Zoë Saldana Says She's Raising Her Three Sons in a 'Gender-Fluid Environment'
Zoë Saldana tells PEOPLE that in her house, "There's no such thing as, 'Mom's the boss, listen to your mother' "
Zoë Saldana isn’t subscribing to gender stereotypes.
The Avengers: Infinity War star opened up to PEOPLE Thursday during the American Express Simplify Your Summer event, celebrating the launch of the new Cash Magnet Card, at Milk Studios in N.Y.C., explaining that the Time’s Up movement has changed her “for the better” in parenting her sons: Zen Anton Hilario, 18 months, and 3½-year-old twins Cy Aridio and Bowie Ezio.
“When you look at parenting, the whole thing about matriarchy and patriarchy, and Daddy’s little girl and Mama’s boys — my husband [Marco Perego-Saldana] and I find that completely ludicrous and absolutely unhealthy for the upbringing of a child,” said Saldana, 40.
“You’re giving them a very distorted and limited view on what a female role is supposed to be in a family and what a male role is supposed to be,” she added.
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To combat these stereotypes, Saldana and her husband are “raising our kids in a very gender-fluid environment, where our roles are we swap back and forth,” she explained.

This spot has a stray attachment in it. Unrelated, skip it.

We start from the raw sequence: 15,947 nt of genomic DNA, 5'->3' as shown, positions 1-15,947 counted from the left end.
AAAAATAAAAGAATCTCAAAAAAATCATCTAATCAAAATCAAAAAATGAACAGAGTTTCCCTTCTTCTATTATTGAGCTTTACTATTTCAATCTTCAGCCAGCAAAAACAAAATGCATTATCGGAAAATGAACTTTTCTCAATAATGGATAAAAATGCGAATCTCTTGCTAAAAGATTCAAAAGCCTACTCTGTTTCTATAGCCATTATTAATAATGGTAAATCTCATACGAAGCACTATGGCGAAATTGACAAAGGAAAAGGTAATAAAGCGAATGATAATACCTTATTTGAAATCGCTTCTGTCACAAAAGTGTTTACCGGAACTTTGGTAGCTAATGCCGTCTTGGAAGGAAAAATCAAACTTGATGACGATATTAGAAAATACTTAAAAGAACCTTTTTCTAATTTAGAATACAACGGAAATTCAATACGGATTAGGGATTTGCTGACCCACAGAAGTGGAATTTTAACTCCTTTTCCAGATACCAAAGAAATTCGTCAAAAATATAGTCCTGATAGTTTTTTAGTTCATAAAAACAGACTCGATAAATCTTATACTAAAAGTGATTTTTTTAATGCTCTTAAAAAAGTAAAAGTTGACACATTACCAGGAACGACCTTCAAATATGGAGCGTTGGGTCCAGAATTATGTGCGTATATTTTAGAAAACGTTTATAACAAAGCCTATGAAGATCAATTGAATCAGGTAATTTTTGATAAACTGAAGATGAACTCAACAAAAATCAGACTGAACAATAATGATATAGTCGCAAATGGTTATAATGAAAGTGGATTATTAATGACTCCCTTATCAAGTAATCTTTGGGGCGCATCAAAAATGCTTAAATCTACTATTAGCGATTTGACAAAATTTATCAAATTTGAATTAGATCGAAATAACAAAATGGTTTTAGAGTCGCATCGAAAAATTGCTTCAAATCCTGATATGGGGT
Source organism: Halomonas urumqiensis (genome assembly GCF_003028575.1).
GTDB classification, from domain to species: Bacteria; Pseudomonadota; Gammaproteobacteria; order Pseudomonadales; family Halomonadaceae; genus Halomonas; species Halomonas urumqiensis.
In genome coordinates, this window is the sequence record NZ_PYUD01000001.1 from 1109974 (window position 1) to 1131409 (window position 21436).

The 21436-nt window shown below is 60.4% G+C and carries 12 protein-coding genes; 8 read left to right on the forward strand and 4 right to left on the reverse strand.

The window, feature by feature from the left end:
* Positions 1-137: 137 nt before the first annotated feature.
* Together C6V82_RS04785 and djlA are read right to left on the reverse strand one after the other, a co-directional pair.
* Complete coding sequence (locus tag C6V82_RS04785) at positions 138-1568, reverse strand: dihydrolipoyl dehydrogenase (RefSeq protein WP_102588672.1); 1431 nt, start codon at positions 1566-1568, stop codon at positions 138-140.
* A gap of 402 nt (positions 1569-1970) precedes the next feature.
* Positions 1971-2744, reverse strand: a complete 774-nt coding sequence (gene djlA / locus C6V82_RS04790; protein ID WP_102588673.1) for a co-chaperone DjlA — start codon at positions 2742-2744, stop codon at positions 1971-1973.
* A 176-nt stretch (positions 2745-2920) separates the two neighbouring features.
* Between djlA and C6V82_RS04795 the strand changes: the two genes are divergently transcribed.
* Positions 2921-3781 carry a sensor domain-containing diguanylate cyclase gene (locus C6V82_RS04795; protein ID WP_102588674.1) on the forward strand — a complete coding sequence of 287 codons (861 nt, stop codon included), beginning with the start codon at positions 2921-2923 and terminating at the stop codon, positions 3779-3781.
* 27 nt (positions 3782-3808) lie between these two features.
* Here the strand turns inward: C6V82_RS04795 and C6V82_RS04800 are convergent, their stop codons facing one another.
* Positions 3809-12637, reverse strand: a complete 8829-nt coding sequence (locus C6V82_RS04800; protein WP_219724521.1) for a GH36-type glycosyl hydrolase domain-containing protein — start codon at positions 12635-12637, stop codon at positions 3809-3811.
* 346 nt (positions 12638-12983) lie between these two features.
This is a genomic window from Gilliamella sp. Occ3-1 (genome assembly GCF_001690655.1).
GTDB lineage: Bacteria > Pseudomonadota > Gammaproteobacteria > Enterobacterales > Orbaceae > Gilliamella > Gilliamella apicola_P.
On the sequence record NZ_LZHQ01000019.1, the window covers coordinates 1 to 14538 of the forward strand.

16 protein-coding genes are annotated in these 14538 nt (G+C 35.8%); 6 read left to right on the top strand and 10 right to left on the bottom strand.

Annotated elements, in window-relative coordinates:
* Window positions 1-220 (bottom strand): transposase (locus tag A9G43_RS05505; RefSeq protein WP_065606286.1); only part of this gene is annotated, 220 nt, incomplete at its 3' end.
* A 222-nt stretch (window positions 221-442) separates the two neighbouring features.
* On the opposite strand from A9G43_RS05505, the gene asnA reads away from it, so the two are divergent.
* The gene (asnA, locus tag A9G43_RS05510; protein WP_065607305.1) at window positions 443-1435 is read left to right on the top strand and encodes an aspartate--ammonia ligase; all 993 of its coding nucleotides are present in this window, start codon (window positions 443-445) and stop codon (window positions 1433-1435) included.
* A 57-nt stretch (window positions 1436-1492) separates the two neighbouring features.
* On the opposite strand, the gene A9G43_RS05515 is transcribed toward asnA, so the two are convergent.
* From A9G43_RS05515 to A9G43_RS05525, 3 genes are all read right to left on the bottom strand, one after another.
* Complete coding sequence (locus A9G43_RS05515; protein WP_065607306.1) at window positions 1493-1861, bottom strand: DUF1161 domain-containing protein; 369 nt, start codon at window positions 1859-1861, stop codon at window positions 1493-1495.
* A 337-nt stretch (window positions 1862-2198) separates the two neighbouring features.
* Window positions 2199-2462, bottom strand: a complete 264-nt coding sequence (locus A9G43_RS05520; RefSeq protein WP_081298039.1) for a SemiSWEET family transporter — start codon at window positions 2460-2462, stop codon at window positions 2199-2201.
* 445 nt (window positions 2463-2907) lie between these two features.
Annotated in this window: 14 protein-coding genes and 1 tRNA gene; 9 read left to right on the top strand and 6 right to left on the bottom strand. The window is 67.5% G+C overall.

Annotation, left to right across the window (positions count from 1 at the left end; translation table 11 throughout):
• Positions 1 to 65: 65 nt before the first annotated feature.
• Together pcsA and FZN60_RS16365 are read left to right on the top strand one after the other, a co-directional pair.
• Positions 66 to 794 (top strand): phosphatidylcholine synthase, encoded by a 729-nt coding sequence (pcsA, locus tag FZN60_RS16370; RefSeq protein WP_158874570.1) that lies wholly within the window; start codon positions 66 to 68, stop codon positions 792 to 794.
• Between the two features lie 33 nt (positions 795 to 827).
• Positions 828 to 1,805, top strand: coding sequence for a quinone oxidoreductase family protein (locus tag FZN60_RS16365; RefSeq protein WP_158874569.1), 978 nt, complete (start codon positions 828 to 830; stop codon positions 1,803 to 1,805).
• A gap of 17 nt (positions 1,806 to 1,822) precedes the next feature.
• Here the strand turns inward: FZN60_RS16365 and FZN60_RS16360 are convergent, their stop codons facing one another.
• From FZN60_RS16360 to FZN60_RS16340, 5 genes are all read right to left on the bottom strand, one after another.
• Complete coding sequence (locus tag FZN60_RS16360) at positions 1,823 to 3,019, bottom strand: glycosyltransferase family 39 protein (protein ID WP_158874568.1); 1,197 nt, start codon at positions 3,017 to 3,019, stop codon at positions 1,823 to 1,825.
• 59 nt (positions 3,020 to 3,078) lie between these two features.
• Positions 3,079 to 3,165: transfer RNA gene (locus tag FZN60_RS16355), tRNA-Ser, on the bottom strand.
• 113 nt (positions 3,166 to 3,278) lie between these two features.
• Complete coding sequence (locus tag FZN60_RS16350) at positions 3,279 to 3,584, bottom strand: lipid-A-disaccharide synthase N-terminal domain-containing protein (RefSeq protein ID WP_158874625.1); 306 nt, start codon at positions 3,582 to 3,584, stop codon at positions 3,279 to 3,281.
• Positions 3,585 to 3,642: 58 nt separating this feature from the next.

“He’s the bad cop, I’m the good cop and vice versa. There’s no such thing as, ‘Mom’s the boss, listen to your mother,’ ” the actress told PEOPLE. “No, listen to your father as much as your mother because we stand as a unit.”
“I think what’s very important in this Time’s Up movement is that a lot of these men that are abusers still have prominent female figures in their lives that raise them and either overlooked something that they shouldn’t have or encouraged something that they shouldn’t have in their sons,” she added. “Females’ mothers are just as much at fault as fathers would be, whether you were present or not in the distorted image that males have had of females.”
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Saldana also praised the “unity” she has seen come out of the Time’s Up movement — something she describes as a breath of fresh air compared to past treatment.
“Women, we were never encouraged by our societies or cultures to work as a team. We were always separated and raised to believe that you have to be competitive with other females,” said the star. “This unity is allowing the support that we all finally needed to move on and run businesses and be in positions of power.”
She continued, “But we have to grant those opportunities to other females once we find ourselves in those positions of power versus trying to be more like males and repeat the same bad patterns that males do. Females have to change that for each other.”
For more from Zoe Saldana, pick up the latest issue of PEOPLE, on newsstands Friday.